When my friend, Gemma, and I decided to create Mum Amie we were both totally out of our depth. Neither of us had ever done anything vaguely similar. Our website is designed to help mums find other mum friends by matching their online profiles for compatibility (similar to the way a dating site operates). The technical part of creating the website was the job of the web designers but we were left with the mammoth task of how to promote it nationally. We decided it would be a good idea to find a business mentor, someone who had experience of running a successful website. Luckily, we found Debbie from Motivating Mum who has experience of running more than one successful website! She gave us loads of fantastic advice – things we would never have thought of by ourselves. It was also nice to run our ideas and concerns past someone who has been there. She introduced us to some companies that were interested in affiliate advertising on our website and gave us many essential tips on how to use social media for business. I would urge anyone starting a business to find a mentor who has experience in the same industry and can guide them along the way.
4) You will need support so make sure it is in place before you start your business:
In my case, I literally couldn’t run my Baby & Children’s Markets without my husband. While I can do all of the promotion and admin for each event alone, on the day of the event I need my husband there to help set up the tables, chairs and help me run the event. I also need his emotional support as the day of the event can be quite stressful, especially when I am worrying that no one is going to turn up (that has never happened yet thankfully!) If you need help from family with childcare at certain times make sure this is arranged before you start. It is also important to have the emotional support of someone close to you because you will need encouragement and someone to bounce ideas off. Find a champion, someone that will encourage you, support you and provide you with constructive criticism. Don’t bother talking about your business to ‘nay-sayers’ who proffer nothing but negativity. Everyone will have an opinion and you need to decipher the opinions that count from those that don’t!
5) Appreciate that working from home isn’t all plain sailing:
Many business opportunities are sold as being fool proof because you can work around your family, choose your hours and be totally flexible. While it is true that there are many advantages to working from home (not having to pay for childcare was my main motivating factor) there are also many disadvantages. School holidays (in my case pre-school holidays) are extremely tricky. My businesses don’t stop during the pre-school holidays and so I am left with the unenviable task of juggling my 4 year old daughter’s needs and my businesses’ needs. Along with this comes a huge dollop of guilt – especially when I am answering phone calls and emails while trying to play with my daughter. I have learnt to accept that I am not superwoman. If I have to spend a morning on my laptop while my daughter amuses herself in order to be able to spend the afternoon in the park with her then so be it. I am doing my best, that’s all I can do right? I have ceased beating myself up about things, for example if I don’t have time to cook a proper meal in the evening. The other disadvantage of working for yourself is sickness. If you are sick, no one is going to cover your work for you. I found this out the hard way after a recent spell in hospital. I had to cancel a couple of my events because there was no-one else to do the promotional work for me.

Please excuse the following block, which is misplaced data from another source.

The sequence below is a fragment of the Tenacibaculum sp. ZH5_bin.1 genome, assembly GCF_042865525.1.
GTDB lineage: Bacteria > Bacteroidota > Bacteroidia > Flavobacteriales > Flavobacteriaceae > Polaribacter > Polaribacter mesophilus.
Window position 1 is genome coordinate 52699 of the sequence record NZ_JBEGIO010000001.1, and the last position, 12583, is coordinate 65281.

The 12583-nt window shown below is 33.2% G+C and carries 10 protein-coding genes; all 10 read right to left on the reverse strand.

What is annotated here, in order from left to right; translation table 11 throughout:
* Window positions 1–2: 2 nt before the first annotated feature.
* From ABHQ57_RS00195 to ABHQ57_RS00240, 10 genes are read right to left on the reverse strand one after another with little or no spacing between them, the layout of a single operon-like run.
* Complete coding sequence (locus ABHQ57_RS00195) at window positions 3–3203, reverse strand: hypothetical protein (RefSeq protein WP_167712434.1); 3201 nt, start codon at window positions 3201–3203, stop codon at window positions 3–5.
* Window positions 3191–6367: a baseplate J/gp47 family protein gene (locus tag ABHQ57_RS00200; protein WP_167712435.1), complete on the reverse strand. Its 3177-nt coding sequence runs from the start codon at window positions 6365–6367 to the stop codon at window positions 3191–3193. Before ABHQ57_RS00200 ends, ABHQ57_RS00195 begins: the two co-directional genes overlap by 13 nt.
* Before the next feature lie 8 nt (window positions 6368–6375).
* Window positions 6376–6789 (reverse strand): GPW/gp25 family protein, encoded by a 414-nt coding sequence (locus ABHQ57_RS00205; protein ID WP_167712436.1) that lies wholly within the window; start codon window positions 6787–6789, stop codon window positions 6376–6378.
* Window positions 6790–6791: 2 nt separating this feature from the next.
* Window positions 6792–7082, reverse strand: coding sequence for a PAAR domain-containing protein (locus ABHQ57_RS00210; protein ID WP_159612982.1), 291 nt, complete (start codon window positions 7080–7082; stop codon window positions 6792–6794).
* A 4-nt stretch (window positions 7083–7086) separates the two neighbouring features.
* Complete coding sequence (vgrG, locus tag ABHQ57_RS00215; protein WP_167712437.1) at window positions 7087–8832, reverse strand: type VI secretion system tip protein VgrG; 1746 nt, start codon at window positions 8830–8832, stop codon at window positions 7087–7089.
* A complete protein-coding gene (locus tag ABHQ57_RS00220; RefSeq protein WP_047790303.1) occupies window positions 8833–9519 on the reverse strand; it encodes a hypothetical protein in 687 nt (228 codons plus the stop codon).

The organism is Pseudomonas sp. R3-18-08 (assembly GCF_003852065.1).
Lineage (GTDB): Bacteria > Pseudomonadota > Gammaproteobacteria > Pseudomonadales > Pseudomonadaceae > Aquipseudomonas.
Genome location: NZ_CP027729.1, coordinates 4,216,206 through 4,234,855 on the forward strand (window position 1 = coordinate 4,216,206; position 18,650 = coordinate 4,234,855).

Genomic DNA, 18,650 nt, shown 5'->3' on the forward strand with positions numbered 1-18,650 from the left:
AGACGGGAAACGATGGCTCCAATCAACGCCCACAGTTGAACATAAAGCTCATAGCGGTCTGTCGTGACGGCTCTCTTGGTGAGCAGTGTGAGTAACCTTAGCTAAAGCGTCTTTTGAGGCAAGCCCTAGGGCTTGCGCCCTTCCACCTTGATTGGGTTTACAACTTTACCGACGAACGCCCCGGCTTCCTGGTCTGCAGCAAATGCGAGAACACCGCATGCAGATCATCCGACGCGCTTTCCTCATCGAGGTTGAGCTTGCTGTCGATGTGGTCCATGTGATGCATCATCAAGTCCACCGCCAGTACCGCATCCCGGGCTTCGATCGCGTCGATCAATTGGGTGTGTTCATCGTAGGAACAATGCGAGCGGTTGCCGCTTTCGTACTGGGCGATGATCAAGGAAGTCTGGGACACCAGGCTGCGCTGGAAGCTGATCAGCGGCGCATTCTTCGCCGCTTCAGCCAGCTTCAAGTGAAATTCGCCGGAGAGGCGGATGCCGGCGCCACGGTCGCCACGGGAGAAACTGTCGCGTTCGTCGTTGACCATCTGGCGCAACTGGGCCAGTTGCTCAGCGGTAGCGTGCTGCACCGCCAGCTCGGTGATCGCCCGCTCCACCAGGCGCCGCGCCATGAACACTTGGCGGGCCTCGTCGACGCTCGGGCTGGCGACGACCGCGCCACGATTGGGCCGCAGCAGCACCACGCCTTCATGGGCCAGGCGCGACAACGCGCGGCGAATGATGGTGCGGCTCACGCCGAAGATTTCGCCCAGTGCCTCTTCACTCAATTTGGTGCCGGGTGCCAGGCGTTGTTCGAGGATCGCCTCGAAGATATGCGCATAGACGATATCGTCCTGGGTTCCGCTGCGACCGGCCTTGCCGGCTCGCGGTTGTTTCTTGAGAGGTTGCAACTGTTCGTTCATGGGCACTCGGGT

6) You need to learn how to use social media for business:
Learning to effectively use social media to market your business is essential. Not only is it a relatively cheap way to advertise and find leads, I have found it to be far more successful than other marketing avenues I have gone down. I’m not saying that social media should be your only marketing tool (you should use a variety of methods) but I do think it’s important to learn how to use it properly. In most cases social media is free and/or very inexpensive to use for marketing so why wouldn’t you learn how to use it to your advantage? I see many small businesses on Facebook making the same mistakes over and over again. These mistakes could be easily avoided if they took the time to research how to use their Facebook business page. The same goes for Twitter, Linkedin, Pinterest etc. Your business mentor should be able to help you with this (if they can’t, find another one!) There is also a wealth of free information online about how to use social media for business.There are also contributors such as Social Media Examiner, Jon Loomer, Amy Porterfield and Mari Smith who share valuable information for free (in the form of blog posts and webinars). There is a lot of information out there and it takes time to read and digest it all but believe me, it is worth doing.
7) You will need to step out of your comfort zone:
I never actually want to go to networking events. I’m quite shy around people I don’t know and I hate public speaking. But I have forced myself to go to many such events and always come away having met tons of useful contacts and feeling very smug that I made myself go. Whatever you choose to do business wise, there will certainly be times when you will need to step out of your comfort zone. Your success depends on you – you can either force yourself to do something that you don’t really want to do or you can convince yourself that it’s ok if you don’t do it this one time. Those who are successful are those that (cliché alert) feel the fear and do it anyway.
8) You will not make money straight away:
Unfortunately, most small businesses don’t make money straight away. If you are expecting big bucks from the outset you will be disappointed. Running a business takes a lot of work and expenditure before you start seeing results. For me it has been a long hard slog involving late nights and weekends on the laptop, hours spent trudging around in the rain and snow delivering leaflets and many, many sleepless nights. But if you love what you are doing, you will stick at it and the rewards (when they come) make it all worthwhile. Don’t compare yourself to others and give your business time, time and more time. If you are determined enough you will succeed.
A friend posted this on her Facebook profile page recently and I have to share it because it is so true (even if the grammar is a bit off).
Thank you very much Aimee for sharing your journey with us. I loved knowing you and writing about you and I hope readers have enjoyed reading about you. I wish you all the very best! Please do visit her at www.mumamie.com and let me know your thoughts.
Here’s wishing you all a very happy christmas and a fabulous new year!